DENVER -- The city of Denver would have some distinct advantages if it pursues an a bid for the Winter Olympics in 2026 or 2030.
On Monday, the U.S. Olympic Committee announced Denver, along with Reno, Nevada, and Salt Lake City were cities it was looking at for a possible bid.
"We think we are well-suited to be a host city," said Matthew Payne, director of the Denver Sports Commission.
The commission is the group currently involved in any possible bid.
Payne said no specific bid information is available, but said an internal committee within the Denver Sports Commission has been meeting regarding the prospect.
"We think we are an international city. I think everything we have done from the airport to our hotel package says we are that kind of city," Payne said.
Some of Denver's advantages would be obvious.
The city already has the hotel infrastructure as well as multiple sports venues that could be used. Ski resorts within two hours of Denver are world renowned.
For instance, Sports Authority Field at Mile High could host an opening ceremony and the Pepsi Center could host ice skating events.
The U.S. Olympic Committee is also headquartered in Colorado Springs -- which might give Colorado an advantage.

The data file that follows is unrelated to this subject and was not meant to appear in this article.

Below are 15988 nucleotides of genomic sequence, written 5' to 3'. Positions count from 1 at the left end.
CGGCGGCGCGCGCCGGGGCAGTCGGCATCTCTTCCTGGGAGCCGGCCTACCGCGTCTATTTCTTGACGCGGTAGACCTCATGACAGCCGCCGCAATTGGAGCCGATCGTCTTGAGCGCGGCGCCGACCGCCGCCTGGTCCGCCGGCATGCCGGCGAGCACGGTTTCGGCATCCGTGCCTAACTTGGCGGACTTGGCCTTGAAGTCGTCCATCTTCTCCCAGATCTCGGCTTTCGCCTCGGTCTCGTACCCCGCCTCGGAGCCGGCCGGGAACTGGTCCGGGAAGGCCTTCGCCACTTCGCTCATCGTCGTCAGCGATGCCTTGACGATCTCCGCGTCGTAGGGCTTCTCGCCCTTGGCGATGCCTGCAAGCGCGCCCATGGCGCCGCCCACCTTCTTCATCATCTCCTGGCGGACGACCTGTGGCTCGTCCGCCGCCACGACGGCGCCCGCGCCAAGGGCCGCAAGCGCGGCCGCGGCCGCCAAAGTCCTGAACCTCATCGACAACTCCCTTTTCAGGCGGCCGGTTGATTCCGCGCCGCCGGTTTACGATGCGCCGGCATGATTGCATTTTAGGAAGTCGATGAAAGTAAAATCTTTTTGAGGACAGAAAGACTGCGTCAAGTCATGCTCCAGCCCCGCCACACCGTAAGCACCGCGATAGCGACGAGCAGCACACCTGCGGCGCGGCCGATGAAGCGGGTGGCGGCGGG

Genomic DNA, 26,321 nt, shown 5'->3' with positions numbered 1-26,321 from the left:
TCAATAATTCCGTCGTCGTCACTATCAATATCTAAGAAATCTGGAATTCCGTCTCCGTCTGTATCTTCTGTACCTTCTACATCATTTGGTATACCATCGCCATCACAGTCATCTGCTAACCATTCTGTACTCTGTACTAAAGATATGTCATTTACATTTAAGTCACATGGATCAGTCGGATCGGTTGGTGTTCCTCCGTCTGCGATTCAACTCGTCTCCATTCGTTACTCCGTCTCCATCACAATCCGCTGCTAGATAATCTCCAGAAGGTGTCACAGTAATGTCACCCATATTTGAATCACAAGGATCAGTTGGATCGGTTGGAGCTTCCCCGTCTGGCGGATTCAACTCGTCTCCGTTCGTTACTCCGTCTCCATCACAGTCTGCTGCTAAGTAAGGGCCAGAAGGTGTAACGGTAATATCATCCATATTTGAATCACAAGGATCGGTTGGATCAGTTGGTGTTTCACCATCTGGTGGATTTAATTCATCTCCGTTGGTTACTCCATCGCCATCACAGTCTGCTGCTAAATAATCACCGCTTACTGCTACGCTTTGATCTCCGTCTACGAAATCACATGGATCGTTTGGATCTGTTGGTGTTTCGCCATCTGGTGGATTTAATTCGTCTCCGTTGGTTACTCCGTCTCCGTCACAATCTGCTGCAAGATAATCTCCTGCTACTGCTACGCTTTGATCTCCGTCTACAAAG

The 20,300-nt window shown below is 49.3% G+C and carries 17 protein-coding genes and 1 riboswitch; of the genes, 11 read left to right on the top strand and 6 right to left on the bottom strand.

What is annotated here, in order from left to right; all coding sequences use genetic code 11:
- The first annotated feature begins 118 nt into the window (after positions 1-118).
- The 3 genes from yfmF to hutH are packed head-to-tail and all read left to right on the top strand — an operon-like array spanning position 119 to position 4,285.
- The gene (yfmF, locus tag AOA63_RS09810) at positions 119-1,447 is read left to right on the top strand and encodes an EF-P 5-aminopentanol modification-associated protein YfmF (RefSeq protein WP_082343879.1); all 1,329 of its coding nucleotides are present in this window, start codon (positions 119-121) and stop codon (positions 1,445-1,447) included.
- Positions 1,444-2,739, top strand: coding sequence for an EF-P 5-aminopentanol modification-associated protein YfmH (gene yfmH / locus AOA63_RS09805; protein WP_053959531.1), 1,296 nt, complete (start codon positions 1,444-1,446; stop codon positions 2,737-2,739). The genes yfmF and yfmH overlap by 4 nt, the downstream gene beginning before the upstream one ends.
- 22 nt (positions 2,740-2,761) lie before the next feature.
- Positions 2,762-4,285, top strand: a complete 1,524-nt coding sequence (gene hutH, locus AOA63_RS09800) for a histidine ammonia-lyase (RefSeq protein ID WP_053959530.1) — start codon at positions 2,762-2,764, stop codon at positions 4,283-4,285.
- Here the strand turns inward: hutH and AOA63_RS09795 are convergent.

However, Colorado also has several disadvantages.
For one, mountain travel is extremely difficult in the winter with Interstate 70 in need of several widening projects.
Denver also has some negative past history with the Olympics. It's the only city in the U.S. to have been given the Olympics and then rejected it, in 1976.
But the biggest issue might be political. The cost of hosting an Olympics has been well-documented. Sochi cost Russia $51 billion in 2014.
Already some conservatives have expressed concern over taxpayer dollars being used to pay for an Olympics bid.
"If you can find a way of doing it without taxpayer dollars, it's a possibility. But if it's using taxpayer dollars, I have no interest," said State Rep. Patrick Neville, the Republican leader in the State House.
Gov. John Hickenlooper is signaling early support for a bid proposal.
The USOC will finalize in the next couple months for which city it will select for the U.S. bid. The International Olympic Committee will then ultimately decide which bidder wins the games.